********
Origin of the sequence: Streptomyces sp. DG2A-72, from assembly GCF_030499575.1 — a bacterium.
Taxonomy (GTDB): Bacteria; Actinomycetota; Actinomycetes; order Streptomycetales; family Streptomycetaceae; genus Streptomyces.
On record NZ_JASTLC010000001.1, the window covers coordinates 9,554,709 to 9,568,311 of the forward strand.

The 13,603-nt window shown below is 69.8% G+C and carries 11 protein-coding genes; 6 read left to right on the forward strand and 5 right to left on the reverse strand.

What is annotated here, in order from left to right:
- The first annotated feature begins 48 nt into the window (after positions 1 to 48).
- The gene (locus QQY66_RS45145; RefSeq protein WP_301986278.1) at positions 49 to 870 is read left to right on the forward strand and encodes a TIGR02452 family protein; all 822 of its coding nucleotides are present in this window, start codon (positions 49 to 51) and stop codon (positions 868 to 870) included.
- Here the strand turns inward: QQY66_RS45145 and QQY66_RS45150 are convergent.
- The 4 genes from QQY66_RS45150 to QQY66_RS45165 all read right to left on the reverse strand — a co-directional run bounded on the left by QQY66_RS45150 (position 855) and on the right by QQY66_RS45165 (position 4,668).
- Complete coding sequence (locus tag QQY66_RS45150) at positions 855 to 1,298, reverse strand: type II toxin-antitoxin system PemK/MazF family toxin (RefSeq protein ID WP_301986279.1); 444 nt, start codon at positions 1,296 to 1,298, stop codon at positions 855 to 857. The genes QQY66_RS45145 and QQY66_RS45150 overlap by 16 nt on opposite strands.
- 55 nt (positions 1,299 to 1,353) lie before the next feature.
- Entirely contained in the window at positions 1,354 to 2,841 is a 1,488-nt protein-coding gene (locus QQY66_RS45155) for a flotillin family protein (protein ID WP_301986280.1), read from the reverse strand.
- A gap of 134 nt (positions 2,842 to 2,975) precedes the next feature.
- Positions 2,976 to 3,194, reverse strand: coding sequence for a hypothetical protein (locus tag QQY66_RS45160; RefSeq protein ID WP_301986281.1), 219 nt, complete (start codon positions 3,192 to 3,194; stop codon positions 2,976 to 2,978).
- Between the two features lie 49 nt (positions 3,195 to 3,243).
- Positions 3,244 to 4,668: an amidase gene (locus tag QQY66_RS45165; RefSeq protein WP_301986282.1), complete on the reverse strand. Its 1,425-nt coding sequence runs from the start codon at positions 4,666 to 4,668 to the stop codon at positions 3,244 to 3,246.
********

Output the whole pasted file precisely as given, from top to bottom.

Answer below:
Origin of the sequence: Streptomyces sp. DG2A-72, from assembly GCF_030499575.1 — a bacterium.
Taxonomy (GTDB): Bacteria; Actinomycetota; Actinomycetes; order Streptomycetales; family Streptomycetaceae; genus Streptomyces.
On record NZ_JASTLC010000001.1, the window covers coordinates 9,554,709 to 9,568,311 of the forward strand.

The 13,603-nt window shown below is 69.8% G+C and carries 11 protein-coding genes; 6 read left to right on the forward strand and 5 right to left on the reverse strand.

What is annotated here, in order from left to right:
- The first annotated feature begins 48 nt into the window (after positions 1 to 48).
- The gene (locus QQY66_RS45145; RefSeq protein WP_301986278.1) at positions 49 to 870 is read left to right on the forward strand and encodes a TIGR02452 family protein; all 822 of its coding nucleotides are present in this window, start codon (positions 49 to 51) and stop codon (positions 868 to 870) included.
- Here the strand turns inward: QQY66_RS45145 and QQY66_RS45150 are convergent.
- The 4 genes from QQY66_RS45150 to QQY66_RS45165 all read right to left on the reverse strand — a co-directional run bounded on the left by QQY66_RS45150 (position 855) and on the right by QQY66_RS45165 (position 4,668).
- Complete coding sequence (locus tag QQY66_RS45150) at positions 855 to 1,298, reverse strand: type II toxin-antitoxin system PemK/MazF family toxin (RefSeq protein ID WP_301986279.1); 444 nt, start codon at positions 1,296 to 1,298, stop codon at positions 855 to 857. The genes QQY66_RS45145 and QQY66_RS45150 overlap by 16 nt on opposite strands.
- 55 nt (positions 1,299 to 1,353) lie before the next feature.
- Entirely contained in the window at positions 1,354 to 2,841 is a 1,488-nt protein-coding gene (locus QQY66_RS45155) for a flotillin family protein (protein ID WP_301986280.1), read from the reverse strand.
- A gap of 134 nt (positions 2,842 to 2,975) precedes the next feature.
- Positions 2,976 to 3,194, reverse strand: coding sequence for a hypothetical protein (locus tag QQY66_RS45160; RefSeq protein ID WP_301986281.1), 219 nt, complete (start codon positions 3,192 to 3,194; stop codon positions 2,976 to 2,978).
- Between the two features lie 49 nt (positions 3,195 to 3,243).
- Positions 3,244 to 4,668: an amidase gene (locus tag QQY66_RS45165; RefSeq protein WP_301986282.1), complete on the reverse strand. Its 1,425-nt coding sequence runs from the start codon at positions 4,666 to 4,668 to the stop codon at positions 3,244 to 3,246.